Girl emotions at work

Emotions are understandably running the gamut right now. In the space of days, many of us have gone from our usual routines to a world of remote working, social distancing or sheltering in place. As we adjust to a new reality and manage a great deal of uncertainty in our work and lives, it’s important to take time to recognize our emotions and practice using them positively to support our well-being and productivity.

Historically, emotions have gotten a bad rap at the workplace – and they shouldn’t. When you Google “managing emotions in the workplace,” many terms that pop up connect to feelings in the most visceral sense: tears, fears and tantrums.

The truth is that we have a wide range of emotions. Some are positive like the excitement you feel when you get to lead a project that aligns perfectly to your interests or the sense of pride that comes from being recognized for exceptional work.

Others are more challenging like the anxiety that may come from trying to adapt to a new working reality or frustration when you can’t seem to get on the same page as your colleagues (or make your video conferencing system work). And sometimes these feelings do become more visible as many articles on the topic have highlighted.

What’s important to remember about emotions is that they are natural, and they have value. Emotions help sound an alarm when something is out of line. They can shine a light on underlying motivations and desires. They can inspire introspection as well as positive action and change.

And science backs these concepts up. At Emergenetics®, we often talk about the microbiome living within our gut and the connection between our gut and our brain. The data reveals that our gut feelings, which influence a lot of our emotions and mood aren’t something to be ignored. They should be recognized and considered.

Emotions can be powerful allies that help us understand something about ourselves, others or a decision. The trick lies in how we understand and manage feelings in a way that can positively inform our work and achieve better outcomes.

The next time your gut-brain begins to talk, or you start to feel emotions bubbling up consider using the five steps outlined below.

Connecting Emotional Response to Work Productivity

1. Pause.

Taking a moment to pause is particularly important for emotions that we often consider “negative” or “challenging” like fear or frustration – and it can be helpful no matter what you’re feeling. After all, you can benefit from understanding what drives your more “positive” emotions as well.

Try counting to ten and taking three deep breaths to give yourself time to better understand your energies rather than responding immediately. You may also consider standing up from your desk and taking a walk to give yourself time to process.

2. Recognize and name your feelings.

In any given instant mindfulness training can come in handy as it can be hard to pause in the moment. And, by taking a beat, acknowledging the feelings you’re experiencing and giving them a name – like nerves, enthusiasm or hesitation – you can start to understand what your body is trying to tell you.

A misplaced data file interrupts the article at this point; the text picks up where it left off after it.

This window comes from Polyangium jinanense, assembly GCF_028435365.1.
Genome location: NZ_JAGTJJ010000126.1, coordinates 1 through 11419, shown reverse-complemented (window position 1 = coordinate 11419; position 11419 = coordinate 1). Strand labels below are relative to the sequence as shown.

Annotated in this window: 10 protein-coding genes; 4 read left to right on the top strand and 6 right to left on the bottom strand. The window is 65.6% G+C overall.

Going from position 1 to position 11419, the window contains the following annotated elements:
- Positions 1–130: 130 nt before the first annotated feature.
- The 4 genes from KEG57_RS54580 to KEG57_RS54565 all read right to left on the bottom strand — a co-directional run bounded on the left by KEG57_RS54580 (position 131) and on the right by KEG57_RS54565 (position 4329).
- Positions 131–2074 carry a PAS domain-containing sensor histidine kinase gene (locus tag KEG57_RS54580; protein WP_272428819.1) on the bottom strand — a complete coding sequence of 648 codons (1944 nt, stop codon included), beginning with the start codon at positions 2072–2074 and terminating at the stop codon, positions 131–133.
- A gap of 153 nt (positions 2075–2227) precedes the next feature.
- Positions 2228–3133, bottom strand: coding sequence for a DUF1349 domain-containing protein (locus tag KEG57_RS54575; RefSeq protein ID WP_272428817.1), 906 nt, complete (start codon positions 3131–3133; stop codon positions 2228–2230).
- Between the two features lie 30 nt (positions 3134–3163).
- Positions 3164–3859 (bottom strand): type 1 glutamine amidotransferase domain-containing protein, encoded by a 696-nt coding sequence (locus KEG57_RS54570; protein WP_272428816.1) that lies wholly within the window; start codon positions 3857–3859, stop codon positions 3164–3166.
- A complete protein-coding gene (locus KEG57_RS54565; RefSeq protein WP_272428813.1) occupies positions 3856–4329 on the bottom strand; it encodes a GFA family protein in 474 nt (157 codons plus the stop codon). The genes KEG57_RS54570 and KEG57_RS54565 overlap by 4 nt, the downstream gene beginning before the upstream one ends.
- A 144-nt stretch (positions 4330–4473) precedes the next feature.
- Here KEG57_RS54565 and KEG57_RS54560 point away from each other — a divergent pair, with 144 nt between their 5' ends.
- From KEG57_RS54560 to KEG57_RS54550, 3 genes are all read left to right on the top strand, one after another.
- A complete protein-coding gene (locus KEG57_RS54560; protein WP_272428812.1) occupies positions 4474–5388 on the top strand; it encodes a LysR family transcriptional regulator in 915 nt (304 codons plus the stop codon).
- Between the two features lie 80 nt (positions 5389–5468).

3. Get curious.

Don’t try to push the emotion aside. Instead get curious and ask yourself questions about it like:

  • What’s happening around me that may be contributing to this feeling?
  • Where is this emotion coming from?
  • What was said or done that may be motivating this reaction?

Using a tool like the Emergenetics® Profile can help provide further insights into your emotions. By gaining awareness into yourself as well as your preferences for certain ways of thinking and behaving, you can begin to discover what internal or external factors may influence you to feel a certain way.

4. Sort the feeling.

With greater clarity about what you’re feeling and why, you can better categorize whether the feeling is useful to the situation at hand or not. The writers of No Hard Feelings: The Secret Power of Embracing Emotions at Work were recently interviewed on NPR where they highlighted the importance of sorting relevant and irrelevant emotions. Relevant emotions are ones that relate to a choice you need to make, while irrelevant ones don’t impact the situation at hand.

5. Focus on the pertinent emotions.

Now that you have a stronger understanding of which emotions are related to the present challenge, try setting aside the irrelevant ones for now and consider the implications and reasoning behind your relevant feelings.

With a renewed focus you can gain greater insights into what your emotions are guiding you to do next whether that’s taking a different direction, asking questions to better understand the reasoning behind a decision, seeking another perspective, giving yourself a mental health break or something else.

Managing emotion takes practice. Even the seemingly simple step of pausing can be a challenge when you are just starting out. As you experience the ups and downs that may be arising from the stress and uncertainty of our current global realities, give yourself grace and understand that it will take time to effectively channel your feelings.

The results will be worth it as you begin to use these insights into your emotions to drive positive change and better outcomes at work as well as improved well-being and enhanced understanding in your life.

To harness your emotions to support your work, a great place to start is by building self-awareness. Fill out the form below to learn more about Emergenetics!

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